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Chris Grayling urges Cameron to find more "EU veto moments" as part of his five point election-winning plan

By Tim Montgomerie
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Grayling-panel-3Yesterday evening ConservativeHome held an event to discuss how the Conservatives might win the next election. The speakers were Employment Minister Chris Grayling, YouGov CEO and ConHome columnist Stephan Shakespeare and The TaxPayers' Alliance's Matthew Elliott. I'll write up the contributions from Stephan and Matthew over the next two days but, today, here's a review of Chris Grayling's contribution.

He began by saying that the aim must be a majority Tory government and that "we should do everything we can to achieve that goal". He then went on to set out five thoughts:

  1. First, he said, everyone in the Party needs to keep a level head: "We are two years into a five year parliament. We are in the middle of the biggest financial crisis since the 1930s. We are taking tougher financial decisions here than any Government in modern times. We’ve had a poor, but not disastrous set of local election results. But we are still above 30% in the polls." We don't, he continued, need to win an election today but in 2015.
  2. Second more needed to be done to secure the core Tory vote. He suggested Bill Clinton as a, perhaps, surprising role model. "Clinton," Grayling said, "recognised very early on in his career that you can’t win an election without your core vote. So he began by reassuring the labor unions that he was one of them, won their confidence, and then built his message of change upon that confidence."
  3. Third talk of the centre ground needed to be rooted in a greater understanding of the striving classes: "I had one of those real lightbulb moments when I read the research that Lord Ashcroft carried out a couple of weeks ago. What we believe to be the centre may not be the centre to a voter in a former council house on an estate in Skelmersdale. Certainly the perspectives on life that I have found canvassing the streets of South Liverpool are very different to those of young professionals in Epsom and Ewell. We really need to understand what the centre ground really means today, and particularly what the centre ground means to voters in the front line of our key marginals. Because the next election will be won and lost on the streets of Skelmersdale and towns like it."
  4. Fourth we needed to talk about the practical concerns of voters rather than abstract ideas: "It’s much easier to explain to a voter that we are unhappy with what the EU is doing because, for example, it wants us to allow people to come here and settle and be able to access our benefit system without the safeguards that we have in place today. That’s something everyone can understand."
  5. Fifth, focus on jobs as a breakthrough issue: "I know I am biased as employment minister – but I think that jobs and unemployment – and the enterprise culture that we need to create jobs - will be a key challenge in the next few years. It’s already a top priority for us. And I am pushing a simple mantra – particularly in Brussels. If a plan or a policy means fewer jobs in businesses in Britain or in Europe we should not do it. Nothing is more important than making sure that our fellow citizens, and particularly the younger generation, have a decent and satisfying future in a real job."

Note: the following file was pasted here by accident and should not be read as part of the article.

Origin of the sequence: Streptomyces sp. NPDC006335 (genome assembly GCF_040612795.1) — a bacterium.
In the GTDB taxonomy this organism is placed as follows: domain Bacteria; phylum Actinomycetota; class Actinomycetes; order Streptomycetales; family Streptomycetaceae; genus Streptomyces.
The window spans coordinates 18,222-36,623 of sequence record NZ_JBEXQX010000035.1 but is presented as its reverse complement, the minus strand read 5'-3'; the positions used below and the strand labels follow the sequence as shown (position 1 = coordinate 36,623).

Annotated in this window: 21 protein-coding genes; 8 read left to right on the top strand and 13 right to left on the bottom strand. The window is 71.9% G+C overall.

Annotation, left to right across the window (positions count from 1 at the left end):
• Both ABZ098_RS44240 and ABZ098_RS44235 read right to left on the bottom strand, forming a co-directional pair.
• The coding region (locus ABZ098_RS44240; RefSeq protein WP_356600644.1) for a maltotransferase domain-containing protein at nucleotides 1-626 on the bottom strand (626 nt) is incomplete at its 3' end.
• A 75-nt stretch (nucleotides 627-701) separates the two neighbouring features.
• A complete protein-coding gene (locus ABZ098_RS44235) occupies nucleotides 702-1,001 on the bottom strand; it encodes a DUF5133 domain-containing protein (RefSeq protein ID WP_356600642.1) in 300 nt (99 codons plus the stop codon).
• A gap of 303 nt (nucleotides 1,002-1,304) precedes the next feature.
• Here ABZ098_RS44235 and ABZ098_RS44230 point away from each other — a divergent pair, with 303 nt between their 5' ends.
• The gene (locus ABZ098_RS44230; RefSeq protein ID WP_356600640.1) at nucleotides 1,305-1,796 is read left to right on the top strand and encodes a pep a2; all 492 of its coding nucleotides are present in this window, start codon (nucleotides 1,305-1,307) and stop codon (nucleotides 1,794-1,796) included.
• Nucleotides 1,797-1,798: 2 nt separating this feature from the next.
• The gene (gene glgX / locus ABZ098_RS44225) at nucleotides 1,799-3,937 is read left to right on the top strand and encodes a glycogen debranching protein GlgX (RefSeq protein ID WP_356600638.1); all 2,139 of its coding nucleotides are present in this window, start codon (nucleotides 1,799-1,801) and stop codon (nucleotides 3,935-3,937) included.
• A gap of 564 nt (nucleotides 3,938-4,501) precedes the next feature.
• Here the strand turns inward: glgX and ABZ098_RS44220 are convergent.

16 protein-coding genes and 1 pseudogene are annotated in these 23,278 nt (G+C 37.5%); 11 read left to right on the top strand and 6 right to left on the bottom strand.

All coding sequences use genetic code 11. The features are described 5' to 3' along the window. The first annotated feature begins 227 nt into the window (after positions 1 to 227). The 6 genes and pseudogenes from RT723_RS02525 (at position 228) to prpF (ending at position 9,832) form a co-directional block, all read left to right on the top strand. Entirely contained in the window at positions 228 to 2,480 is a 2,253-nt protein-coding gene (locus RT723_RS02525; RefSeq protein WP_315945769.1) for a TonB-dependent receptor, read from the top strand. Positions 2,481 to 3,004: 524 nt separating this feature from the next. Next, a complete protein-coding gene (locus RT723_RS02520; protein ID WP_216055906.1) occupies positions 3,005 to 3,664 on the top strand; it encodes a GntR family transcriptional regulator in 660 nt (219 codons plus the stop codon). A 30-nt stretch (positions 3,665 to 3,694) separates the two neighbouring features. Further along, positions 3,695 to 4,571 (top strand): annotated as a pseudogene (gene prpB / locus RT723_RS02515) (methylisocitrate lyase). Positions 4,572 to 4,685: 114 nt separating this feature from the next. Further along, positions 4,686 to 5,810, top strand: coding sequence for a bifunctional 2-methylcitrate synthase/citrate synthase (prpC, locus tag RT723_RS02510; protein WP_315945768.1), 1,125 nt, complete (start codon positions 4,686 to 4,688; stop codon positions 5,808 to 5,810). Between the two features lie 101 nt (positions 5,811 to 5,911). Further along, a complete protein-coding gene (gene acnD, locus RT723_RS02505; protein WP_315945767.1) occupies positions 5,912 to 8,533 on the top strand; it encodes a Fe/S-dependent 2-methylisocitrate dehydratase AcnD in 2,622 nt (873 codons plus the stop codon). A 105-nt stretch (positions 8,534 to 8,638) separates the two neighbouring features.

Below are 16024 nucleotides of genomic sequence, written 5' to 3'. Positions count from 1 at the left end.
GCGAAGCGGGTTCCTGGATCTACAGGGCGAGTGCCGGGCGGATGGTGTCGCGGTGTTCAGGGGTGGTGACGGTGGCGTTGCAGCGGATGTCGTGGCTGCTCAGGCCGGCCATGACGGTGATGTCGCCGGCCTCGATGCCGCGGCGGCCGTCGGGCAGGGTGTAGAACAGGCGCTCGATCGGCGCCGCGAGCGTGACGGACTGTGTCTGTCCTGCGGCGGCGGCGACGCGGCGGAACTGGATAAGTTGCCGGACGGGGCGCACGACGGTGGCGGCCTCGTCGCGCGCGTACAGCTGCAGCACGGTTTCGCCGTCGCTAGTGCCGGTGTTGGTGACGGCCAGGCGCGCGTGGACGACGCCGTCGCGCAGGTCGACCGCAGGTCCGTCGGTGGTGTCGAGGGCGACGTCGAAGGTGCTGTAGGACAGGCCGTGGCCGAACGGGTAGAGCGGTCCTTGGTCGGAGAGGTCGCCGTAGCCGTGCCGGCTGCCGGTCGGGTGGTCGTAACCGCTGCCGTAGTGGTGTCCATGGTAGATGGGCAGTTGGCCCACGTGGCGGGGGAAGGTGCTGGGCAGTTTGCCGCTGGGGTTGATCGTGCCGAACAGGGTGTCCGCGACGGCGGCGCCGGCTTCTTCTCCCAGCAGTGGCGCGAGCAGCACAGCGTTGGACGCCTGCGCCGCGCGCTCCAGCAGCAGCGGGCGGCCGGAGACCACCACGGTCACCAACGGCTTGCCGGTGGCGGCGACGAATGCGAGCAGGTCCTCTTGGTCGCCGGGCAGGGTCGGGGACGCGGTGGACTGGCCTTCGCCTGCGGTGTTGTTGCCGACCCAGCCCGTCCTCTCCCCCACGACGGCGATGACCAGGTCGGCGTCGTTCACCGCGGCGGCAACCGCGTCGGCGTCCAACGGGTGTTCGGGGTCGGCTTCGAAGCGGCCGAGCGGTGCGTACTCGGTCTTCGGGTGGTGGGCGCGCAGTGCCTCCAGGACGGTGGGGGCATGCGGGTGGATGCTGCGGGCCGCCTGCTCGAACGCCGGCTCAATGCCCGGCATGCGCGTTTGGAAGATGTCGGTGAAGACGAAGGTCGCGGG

During the Question and Answer period Mr Grayling reflected on last December's veto of the EU Treaty. Support for the party surged, he noted, amongst newspapers and the public - reaching 40% in opinion polls. Cameron, he said, needed to find a handful of similar such moments in the remainder of the parliament to ensure that he gets a lock on traditional Tory supporters. Mr Grayling said that Mr Cameron's recent interview with the Daily Mail showed that the Prime Minister understood this. Yesterday's strong statements by the PM on prisoner voting and the Financial Transaction Tax (see today's frontpage newslinks) are, perhaps, what Mr Grayling has in mind.

HAGUE WITH BASEBALL CAPThe danger is that it may be too late and appear inauthentic from Cameron. Successful leaders - like Bill Clinton, John Howard and Boris Johnson - lock up their base vote before they start venturing into new electoral territory. Since 1997 every new Tory leader has reached out before they had secured their base. Think of the pattern of Hague's leadership, in particular, where a period of baseball-capped outreach was followed by a period that the media inevitably portrayed as a 'lurch to the right'. It might be that Ed Miliband has got it the right way round. He has started off with a very solid left-wing base and has greater latitude from that base to woo floating voters.

The other great insight of Chris Grayling is the observation that the centre ground for voters in places like Skelmersdale is very different from, say, Surrey. The recent Policy Exchange report on northern voters proved very clearly that so-called right-wing positions on fuel and energy taxation as well as immigration and human rights laws were very popular with voters. If the Conservative Party can combine strong positions on these heartland issues with a commitment to job creation and protection of the NHS it is still possible that we can dominate the "centre ground" and win the next election.

I certainly found Mr Grayling's five point plan a lot more reassuring than the plan from Conservative HQ that Paul Goodman wrote about yesterday.


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